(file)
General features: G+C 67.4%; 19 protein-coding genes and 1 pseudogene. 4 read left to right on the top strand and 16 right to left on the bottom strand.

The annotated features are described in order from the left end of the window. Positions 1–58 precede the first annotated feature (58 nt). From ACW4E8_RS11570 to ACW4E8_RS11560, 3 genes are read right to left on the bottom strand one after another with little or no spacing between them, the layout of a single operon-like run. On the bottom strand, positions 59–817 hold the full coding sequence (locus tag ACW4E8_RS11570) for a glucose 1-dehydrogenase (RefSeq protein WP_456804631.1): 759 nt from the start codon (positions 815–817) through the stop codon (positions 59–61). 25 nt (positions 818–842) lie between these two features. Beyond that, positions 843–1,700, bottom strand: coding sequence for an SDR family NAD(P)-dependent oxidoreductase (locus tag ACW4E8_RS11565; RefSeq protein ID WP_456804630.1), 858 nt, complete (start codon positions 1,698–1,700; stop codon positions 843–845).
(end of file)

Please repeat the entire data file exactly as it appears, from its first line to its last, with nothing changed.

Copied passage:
General features: G+C 67.4%; 19 protein-coding genes and 1 pseudogene. 4 read left to right on the top strand and 16 right to left on the bottom strand.

The annotated features are described in order from the left end of the window. Positions 1–58 precede the first annotated feature (58 nt). From ACW4E8_RS11570 to ACW4E8_RS11560, 3 genes are read right to left on the bottom strand one after another with little or no spacing between them, the layout of a single operon-like run. On the bottom strand, positions 59–817 hold the full coding sequence (locus tag ACW4E8_RS11570) for a glucose 1-dehydrogenase (RefSeq protein WP_456804631.1): 759 nt from the start codon (positions 815–817) through the stop codon (positions 59–61). 25 nt (positions 818–842) lie between these two features. Beyond that, positions 843–1,700, bottom strand: coding sequence for an SDR family NAD(P)-dependent oxidoreductase (locus tag ACW4E8_RS11565; RefSeq protein ID WP_456804630.1), 858 nt, complete (start codon positions 1,698–1,700; stop codon positions 843–845).